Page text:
Parkinson's Disease (PD) is a progressive neurologic disease caused by loss of dopaminergic neurons in the midbrain substantia nigra. Decreased activation of dopamine dependent motor pathways results in the classic features of PD including tremor, bradykinesia, rigidity, and gait impairment. The gold standard treatment of Parkinson's Disease (PD) is levodopa, which acts to replenish deficient endogenous dopamine production, combined with carbidopa, a decarboxylase inhibitor to decrease peripheral breakdown of levodopa.

Early in the disease, the combination of carbidopa and levodopa (CD-LD) works remarkably well, with stable symptom control lasting longer than four hours. However, as the disease progresses, the response to levodopa begins to shorten and mirrors the half-life of CD-LD (roughly 90 minutes). This leads to extended “off” time without symptom control, and shorter periods of “on” time.1 Increasing frequency and/or doses of levodopa may be used to prolong “on” time, but this leads to increased dopaminergic side effects including dyskinesia. Dyskinesia and other motor complications including wearing-off occur in up to 90% of patients treated with levodopa for 5-10 years.1 Patients may ultimately experience rapid cycling between states of dyskinesia and “off” time, with minimal “on” time.2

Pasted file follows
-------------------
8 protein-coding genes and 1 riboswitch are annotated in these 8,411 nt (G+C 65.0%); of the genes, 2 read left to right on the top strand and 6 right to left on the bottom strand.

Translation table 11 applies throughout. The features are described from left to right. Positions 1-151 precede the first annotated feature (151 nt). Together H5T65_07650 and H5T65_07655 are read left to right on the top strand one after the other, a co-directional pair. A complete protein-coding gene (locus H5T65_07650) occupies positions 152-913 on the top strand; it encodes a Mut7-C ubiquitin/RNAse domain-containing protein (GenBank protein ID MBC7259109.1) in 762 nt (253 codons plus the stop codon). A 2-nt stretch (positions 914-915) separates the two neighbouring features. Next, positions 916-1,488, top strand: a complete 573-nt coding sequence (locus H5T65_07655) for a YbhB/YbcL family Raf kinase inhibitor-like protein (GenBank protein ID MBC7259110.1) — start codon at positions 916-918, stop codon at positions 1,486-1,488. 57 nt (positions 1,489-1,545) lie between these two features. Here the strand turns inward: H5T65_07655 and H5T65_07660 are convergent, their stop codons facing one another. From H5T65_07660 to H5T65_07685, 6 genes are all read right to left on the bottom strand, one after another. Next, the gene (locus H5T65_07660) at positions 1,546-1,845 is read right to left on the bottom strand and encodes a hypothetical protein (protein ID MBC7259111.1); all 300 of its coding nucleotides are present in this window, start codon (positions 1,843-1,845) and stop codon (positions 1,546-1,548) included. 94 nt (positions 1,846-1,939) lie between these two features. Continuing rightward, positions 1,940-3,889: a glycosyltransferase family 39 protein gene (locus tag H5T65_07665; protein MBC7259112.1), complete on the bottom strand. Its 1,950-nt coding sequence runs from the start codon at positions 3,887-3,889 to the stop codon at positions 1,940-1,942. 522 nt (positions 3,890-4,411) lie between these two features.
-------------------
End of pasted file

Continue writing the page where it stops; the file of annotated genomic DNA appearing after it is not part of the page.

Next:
Strategies to combat this rapid cycling center on extending the half-life and bioavailability of levodopa or using adjunctive medications to prolong dopaminergic activity, increasing trough levels while reducing peak blood levels that lead to dyskinesia.2 The original controlled release carbidopa-levodopa tablets (CR, ER, SA) lack the ability to provide immediate symptom that is often needed.3 Entacapone co-administration may prolong “on” time in advanced PD patients,4 but has been associated with an increased incidence of dyskinesia in early PD patients in the STRIDE-PD trial.5

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